Also read: Twice Drawn -Ian Berry, Jack Shear, Jean Fisher, John Berger,  On Drawing -John Berger, The Power of the Sea - Christiana Payne and Janette Kerr, Art as Experience -John Dewey

Thursday, 18 September 2014

Henry's cat explains

Had a clear out in the attic last weekend and found one of my childhood books, 'Henry's Cat -The Artist'. Turns out that this was perhaps more influential than I may have realised at the time. What's even better and why I include it here, is that in its child-like clarity it offers a highly perceptive definition of 'what art is' that I'd say is pretty spot-on (albeit in a succinct, philosophical sort-of way),
 "So it's just a matter of seeing the world differently."
If anyone wants me I'll be looking for more answers in a copy of 'Tank Engine Thomas Again'.

Monday, 8 September 2014

You don't have to like it all

“Perhaps the most shocking tactic that’s left to artists these days is sincerity.” –Grayson Perry
A year ago on October 15th I tuned in to Radio 4 for the first time. Make of that what you will, but to my young ears even the thought of listening to anything other than music on the radio (even with the annoying adverts) seemed like a waste of airwaves. Fortunately, such is my commitment to art and attempting to understand it better that I was willing to change stations that day to listen to a Turner Prize winning transvestite potter (as he calls himself)  speculate for an hour on the age old debate of ‘what is art’ amongst other things. How wrong I was not to tune into Radio 4 until then, I’m so glad I did and I’m sure that if Grayson Perry knew (or even cared) that I was adjusting my preset music channels on my radio to listen to him discuss the subject of taste in art, would be slightly amused (or perhaps horrified) by the irony of my decision.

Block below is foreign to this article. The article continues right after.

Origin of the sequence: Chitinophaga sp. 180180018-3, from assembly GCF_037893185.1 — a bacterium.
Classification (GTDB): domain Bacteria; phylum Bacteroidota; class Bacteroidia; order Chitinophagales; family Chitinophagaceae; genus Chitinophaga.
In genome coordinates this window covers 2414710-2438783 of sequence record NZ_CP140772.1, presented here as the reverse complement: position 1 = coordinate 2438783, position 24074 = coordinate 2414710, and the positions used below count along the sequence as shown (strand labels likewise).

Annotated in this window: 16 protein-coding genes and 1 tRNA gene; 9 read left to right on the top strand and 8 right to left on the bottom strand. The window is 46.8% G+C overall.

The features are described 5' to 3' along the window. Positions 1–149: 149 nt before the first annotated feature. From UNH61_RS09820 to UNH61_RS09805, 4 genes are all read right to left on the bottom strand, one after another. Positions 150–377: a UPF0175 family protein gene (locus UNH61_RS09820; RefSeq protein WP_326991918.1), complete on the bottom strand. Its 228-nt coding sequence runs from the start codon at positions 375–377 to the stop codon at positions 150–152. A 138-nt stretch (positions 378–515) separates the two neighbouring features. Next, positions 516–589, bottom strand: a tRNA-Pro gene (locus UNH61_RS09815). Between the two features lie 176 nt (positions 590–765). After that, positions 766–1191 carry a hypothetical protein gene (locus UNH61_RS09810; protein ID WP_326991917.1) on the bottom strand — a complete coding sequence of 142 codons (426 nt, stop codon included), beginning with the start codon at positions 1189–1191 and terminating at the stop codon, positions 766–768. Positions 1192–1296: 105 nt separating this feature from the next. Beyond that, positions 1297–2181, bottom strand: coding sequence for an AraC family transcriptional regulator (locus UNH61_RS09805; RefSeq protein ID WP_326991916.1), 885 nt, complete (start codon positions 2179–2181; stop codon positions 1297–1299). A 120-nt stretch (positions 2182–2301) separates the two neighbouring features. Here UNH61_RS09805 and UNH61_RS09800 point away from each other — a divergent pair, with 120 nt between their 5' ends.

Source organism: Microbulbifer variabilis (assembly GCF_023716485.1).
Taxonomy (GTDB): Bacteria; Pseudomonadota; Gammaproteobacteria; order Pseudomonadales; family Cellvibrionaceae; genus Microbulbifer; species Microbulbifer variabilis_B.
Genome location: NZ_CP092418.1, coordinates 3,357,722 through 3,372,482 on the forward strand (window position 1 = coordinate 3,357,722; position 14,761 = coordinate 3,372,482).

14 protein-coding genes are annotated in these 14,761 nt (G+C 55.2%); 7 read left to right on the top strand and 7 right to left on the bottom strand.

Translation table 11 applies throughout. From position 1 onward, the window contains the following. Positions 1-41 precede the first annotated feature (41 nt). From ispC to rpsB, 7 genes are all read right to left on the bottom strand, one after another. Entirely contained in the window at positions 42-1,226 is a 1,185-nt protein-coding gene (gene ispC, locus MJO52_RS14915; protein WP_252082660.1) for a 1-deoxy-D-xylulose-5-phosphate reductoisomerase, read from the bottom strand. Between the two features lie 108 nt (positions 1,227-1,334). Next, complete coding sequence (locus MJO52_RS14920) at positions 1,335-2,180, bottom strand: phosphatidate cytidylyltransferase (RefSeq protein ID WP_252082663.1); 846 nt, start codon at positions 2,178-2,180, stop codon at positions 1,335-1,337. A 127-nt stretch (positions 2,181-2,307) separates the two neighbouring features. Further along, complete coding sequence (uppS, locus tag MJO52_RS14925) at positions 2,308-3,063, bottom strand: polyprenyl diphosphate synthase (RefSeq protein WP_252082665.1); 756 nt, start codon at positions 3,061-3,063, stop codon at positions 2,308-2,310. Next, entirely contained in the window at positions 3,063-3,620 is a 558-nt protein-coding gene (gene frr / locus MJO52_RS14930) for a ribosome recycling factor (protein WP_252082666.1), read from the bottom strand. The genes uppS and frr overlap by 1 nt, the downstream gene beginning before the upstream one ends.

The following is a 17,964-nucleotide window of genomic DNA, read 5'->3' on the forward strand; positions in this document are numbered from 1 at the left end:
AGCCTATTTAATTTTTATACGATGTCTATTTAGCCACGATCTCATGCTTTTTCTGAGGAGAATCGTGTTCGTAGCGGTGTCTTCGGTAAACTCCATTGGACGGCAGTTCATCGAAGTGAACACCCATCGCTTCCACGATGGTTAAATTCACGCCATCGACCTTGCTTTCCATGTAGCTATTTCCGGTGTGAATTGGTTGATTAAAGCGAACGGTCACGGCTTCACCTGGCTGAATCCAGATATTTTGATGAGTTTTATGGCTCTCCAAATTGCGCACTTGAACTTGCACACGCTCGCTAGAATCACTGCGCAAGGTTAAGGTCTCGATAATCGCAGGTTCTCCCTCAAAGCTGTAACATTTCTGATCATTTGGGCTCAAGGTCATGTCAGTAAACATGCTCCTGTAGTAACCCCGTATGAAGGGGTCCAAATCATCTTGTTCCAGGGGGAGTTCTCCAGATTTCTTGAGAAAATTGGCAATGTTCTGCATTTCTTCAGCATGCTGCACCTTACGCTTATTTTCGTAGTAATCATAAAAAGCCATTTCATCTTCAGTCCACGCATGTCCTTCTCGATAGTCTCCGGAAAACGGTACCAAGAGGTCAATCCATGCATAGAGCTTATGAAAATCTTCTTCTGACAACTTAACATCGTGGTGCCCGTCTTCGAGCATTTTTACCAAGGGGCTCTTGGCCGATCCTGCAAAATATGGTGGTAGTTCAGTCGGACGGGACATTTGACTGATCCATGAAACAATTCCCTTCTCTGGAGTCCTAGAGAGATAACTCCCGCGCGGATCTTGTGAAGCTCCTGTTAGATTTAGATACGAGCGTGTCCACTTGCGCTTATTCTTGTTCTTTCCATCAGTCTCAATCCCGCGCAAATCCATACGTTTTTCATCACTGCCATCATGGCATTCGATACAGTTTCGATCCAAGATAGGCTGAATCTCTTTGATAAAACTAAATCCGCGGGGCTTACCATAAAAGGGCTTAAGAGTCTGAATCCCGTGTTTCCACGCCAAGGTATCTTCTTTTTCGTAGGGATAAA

At the time when I listened to these weekly, four-part lectures (known as the Reith Lectures) I felt quite productively riled by it all, it felt more like a manifesto, a ‘call to arms’ than a lecture. I was strongly in agreement with many of his views, from the intimidating nature of commercial galleries, self consciousness in making art, the difficulty of irony and conflict between seriousness and amateur in art, to how anti-establishment loses its edge when it becomes popular. It was as though he had so entertainingly and eloquently voiced many of the opinions and thoughts I’d contemplated or more often heard voiced by my friends and peers (artists and non artists alike). And like many I spoke to at the time, I identified with his delivery of plain speaking, honest observation, wit and impassioned rhetoric. So much so, that I made copious notes on it all with lots of circling and heavy underlining of things which really struck-a-chord or had resonance. There were a lot! I never published these thoughts into a post, until now, probably because at the time it was so popular I felt I’d only be regurgitating what everyone already felt and knew.